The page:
The archway from the parking lot to the Conway Riverwalk in Conway  SC.
The archway from the parking lot to the Conway Riverwalk in Conway, SC.
After breakfast and speaking with Barbara, I headed to the River Walk park. This beautiful historic park and walk way, maintained by the City of Conway, is something not to miss. There is ample parking at the trail head where you'll see the archway above to start your walk along the shores of the Waccamaw River.
Informative sign along the Waccamaw River walk tells of the area history.
Informative sign along the Waccamaw River walk tells of the area history.
Signs will inform you of the history of the region, historic wooden buildings along the walk that may be rented for functions and there is lots of benches to sit and listen to the birds from underneath the Spanish moss hanging from the big oak trees that line the river.
Spanish moss hanging from Oak trees along the Waccamaw River walk.
Spanish moss hanging from Oak trees along the Waccamaw River walk.
I can't wait to stop in when the leaves are back on the trees.
The Conway water tower with its River painted on the side.
The Conway water tower with its River painted on the side.
At the Conway Marina along the walk, where you can see the nearby Conway water tower, you find boats of all sizes, with the river giving access to the inter-coastal waterway. The marina can slip boats up to 40' LOA and 20' beams. They have a small general store, rent kayaks and canoes, dock boats at one of 8 public slips and have a public boat launch. Just one more way to enjoy the river in Conway.
Historic Kingston Presbyterian Church  built in 1858.
Historic Kingston Presbyterian Church, built in 1858.
Leaving the River walk, just past the train tracks, heading back to the car you will see the very southern and very historic Kingston Presbyterian Church, with it's Greek Revival styling built in 1858. Kingston was the original town name, established in 1732, and was later changed to current day Conway as the Conway Chamber of Commerce says. This is just one of many spires you'll see in this typical southern town, learn more about what to do and see in Conway at the Chamber of Commerce site on the visitor link.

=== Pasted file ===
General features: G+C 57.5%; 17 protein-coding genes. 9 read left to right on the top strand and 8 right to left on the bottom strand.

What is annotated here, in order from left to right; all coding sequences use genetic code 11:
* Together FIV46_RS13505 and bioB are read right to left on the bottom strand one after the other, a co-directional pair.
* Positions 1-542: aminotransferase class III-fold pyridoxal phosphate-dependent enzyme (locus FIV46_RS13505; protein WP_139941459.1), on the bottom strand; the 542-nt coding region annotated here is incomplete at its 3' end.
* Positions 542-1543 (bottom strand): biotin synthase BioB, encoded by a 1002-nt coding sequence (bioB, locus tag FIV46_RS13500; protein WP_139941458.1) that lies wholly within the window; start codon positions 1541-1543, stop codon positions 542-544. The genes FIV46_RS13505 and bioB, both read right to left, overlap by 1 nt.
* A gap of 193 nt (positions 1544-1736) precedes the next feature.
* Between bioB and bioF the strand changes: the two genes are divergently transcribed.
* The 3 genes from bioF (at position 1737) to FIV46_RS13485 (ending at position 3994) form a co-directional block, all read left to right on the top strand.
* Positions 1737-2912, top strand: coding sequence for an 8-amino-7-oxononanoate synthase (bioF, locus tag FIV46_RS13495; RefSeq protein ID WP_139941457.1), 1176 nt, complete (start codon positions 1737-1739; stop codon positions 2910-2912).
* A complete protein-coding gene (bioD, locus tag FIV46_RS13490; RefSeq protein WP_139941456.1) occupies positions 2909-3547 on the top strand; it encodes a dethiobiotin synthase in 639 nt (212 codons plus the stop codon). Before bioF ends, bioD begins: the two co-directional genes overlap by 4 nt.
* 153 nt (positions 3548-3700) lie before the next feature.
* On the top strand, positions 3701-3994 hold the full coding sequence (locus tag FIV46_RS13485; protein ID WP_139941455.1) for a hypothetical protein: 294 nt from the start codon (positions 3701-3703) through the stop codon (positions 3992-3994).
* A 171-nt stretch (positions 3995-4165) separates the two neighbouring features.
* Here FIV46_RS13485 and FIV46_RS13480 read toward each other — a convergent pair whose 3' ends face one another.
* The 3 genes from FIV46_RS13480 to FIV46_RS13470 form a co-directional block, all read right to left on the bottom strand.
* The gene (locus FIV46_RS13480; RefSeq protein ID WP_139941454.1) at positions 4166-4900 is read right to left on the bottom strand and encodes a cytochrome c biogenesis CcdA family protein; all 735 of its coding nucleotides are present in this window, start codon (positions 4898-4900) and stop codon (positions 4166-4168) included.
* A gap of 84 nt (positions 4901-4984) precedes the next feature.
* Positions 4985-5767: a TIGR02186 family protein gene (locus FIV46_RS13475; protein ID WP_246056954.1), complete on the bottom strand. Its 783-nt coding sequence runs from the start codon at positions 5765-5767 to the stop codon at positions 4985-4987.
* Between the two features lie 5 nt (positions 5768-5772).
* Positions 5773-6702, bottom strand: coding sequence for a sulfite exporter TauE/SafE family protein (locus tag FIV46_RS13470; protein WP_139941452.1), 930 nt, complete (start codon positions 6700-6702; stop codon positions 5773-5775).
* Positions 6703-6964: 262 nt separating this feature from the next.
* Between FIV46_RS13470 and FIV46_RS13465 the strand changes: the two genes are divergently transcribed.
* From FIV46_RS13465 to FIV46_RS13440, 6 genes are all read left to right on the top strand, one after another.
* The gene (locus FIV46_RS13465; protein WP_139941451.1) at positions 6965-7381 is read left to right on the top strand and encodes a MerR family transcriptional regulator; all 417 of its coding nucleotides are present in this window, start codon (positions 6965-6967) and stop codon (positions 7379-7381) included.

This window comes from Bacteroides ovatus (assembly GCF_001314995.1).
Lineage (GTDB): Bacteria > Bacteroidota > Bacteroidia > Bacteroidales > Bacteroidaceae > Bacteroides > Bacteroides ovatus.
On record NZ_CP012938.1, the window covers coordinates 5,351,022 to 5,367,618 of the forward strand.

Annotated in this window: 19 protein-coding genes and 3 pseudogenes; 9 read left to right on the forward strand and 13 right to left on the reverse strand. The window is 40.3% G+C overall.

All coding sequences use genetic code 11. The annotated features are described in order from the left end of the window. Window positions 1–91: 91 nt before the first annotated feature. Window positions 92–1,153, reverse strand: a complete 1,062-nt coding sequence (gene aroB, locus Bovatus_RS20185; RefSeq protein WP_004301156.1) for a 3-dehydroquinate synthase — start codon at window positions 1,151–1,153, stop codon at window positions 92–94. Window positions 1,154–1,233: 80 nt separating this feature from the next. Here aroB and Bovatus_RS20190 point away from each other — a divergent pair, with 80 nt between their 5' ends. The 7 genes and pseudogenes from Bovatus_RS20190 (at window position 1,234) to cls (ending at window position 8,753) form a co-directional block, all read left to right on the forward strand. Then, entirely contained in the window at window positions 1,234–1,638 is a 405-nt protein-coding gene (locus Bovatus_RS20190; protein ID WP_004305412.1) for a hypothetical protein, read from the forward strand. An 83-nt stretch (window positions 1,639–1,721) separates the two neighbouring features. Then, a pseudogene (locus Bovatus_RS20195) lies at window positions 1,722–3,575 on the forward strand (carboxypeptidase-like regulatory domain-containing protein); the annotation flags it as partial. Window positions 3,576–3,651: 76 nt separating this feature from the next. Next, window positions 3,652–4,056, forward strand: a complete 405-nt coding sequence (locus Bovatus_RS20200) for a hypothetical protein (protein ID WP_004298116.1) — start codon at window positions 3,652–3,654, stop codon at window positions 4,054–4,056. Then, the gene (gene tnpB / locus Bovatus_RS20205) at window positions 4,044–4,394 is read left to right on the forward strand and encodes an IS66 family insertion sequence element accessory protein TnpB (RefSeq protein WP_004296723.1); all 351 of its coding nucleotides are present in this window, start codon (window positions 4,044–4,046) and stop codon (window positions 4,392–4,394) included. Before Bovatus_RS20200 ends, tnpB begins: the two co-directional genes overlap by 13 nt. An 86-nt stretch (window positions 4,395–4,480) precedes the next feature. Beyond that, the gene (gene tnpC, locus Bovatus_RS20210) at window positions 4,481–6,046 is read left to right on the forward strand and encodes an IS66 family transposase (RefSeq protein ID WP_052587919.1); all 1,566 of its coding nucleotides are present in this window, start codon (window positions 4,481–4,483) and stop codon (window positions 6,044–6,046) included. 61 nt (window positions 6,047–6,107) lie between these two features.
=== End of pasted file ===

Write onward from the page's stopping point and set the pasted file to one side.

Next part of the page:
A quaint restaurant with a nice southern porch in Conway  SC.
A quaint restaurant with a nice southern porch in Conway, SC.
Next time you're passing through Conway via the highway, make a detour, and wait for the traffic to lighten up. Grab a meal at one of the many great restaurants in town and take a walk along the river. Better yet... plan a day or night to go to a show at the award winning Theater of the Republic, take in a live show and a great dinner at one of the fine dining establishments by the river, or go for one of the many festivals you'll find in Conway such as the recently approved Yarn Bomb festival coming April 27 - June 1, 2013.
One of the views from the River walk in Conway  SC.
One of the views from the River walk in Conway, SC.
Conway, South Carolina, deserves to be a destination, not just a drive by from the highway. Take a look and be pleasantly surprised.
To see the photos included in the story and more, check out the album at the top of the page. Click the little box in the right top corner for the full screen version.
This opinion article was written by an independent writer. The opinions and views expressed herein are those of the author and are not necessarily intended to reflect those of DigitalJournal.com